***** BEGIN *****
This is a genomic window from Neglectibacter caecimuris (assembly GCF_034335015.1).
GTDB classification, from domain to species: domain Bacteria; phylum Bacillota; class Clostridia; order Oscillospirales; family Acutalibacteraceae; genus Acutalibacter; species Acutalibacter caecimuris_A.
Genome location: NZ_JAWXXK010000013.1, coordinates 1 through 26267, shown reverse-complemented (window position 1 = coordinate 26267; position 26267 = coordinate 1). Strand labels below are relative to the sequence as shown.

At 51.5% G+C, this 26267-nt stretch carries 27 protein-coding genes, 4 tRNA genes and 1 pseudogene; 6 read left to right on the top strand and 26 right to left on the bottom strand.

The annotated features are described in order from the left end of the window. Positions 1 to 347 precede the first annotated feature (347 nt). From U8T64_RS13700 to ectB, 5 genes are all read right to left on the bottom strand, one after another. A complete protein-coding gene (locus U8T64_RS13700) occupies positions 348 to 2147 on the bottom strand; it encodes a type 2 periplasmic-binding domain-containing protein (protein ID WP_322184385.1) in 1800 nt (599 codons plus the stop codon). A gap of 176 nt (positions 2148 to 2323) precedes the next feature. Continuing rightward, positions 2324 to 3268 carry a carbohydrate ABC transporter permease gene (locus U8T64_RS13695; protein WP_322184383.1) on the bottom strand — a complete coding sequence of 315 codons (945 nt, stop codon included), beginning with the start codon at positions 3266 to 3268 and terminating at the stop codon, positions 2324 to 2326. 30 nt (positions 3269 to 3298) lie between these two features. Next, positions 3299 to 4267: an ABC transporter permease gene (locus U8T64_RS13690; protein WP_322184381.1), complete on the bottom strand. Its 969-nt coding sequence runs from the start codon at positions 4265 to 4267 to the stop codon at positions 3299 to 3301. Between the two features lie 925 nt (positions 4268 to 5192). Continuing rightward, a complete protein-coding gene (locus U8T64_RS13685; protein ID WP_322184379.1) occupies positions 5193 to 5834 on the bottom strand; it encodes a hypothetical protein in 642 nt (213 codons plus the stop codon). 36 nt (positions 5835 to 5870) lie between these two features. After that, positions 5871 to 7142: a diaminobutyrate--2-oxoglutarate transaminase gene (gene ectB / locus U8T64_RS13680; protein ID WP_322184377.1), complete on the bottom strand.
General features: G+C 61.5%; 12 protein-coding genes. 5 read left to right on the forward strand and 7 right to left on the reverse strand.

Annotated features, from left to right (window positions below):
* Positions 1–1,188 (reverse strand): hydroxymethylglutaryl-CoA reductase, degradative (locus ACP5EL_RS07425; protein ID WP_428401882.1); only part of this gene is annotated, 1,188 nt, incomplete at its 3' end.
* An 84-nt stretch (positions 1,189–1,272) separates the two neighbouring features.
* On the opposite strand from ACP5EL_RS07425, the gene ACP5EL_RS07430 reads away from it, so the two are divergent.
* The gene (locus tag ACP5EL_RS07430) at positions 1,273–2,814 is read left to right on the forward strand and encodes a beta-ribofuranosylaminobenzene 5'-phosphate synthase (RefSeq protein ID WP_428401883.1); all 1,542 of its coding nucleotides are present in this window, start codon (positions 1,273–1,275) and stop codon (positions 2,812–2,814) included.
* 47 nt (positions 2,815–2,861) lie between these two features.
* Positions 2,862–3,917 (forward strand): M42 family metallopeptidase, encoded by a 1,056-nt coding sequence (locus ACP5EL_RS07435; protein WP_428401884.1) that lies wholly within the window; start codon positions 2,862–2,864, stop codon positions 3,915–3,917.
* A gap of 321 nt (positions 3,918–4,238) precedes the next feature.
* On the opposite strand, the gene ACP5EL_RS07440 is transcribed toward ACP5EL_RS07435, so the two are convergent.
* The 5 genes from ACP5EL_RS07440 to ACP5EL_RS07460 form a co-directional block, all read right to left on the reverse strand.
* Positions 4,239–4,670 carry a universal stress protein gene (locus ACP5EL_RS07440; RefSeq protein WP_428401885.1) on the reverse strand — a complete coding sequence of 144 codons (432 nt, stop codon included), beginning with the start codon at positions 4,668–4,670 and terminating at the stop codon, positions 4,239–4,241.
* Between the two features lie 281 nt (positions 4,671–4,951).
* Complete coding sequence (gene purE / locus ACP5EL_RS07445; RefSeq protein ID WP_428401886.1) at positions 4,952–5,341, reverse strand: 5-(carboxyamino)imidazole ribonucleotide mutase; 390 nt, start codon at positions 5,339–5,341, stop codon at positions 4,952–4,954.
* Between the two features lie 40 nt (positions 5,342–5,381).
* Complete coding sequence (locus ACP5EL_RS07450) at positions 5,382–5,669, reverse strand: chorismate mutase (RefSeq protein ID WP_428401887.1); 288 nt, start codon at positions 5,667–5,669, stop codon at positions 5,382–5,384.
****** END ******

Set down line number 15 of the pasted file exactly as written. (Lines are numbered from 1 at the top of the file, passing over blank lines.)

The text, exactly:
* On the opposite strand, the gene ACP5EL_RS07440 is transcribed toward ACP5EL_RS07435, so the two are convergent.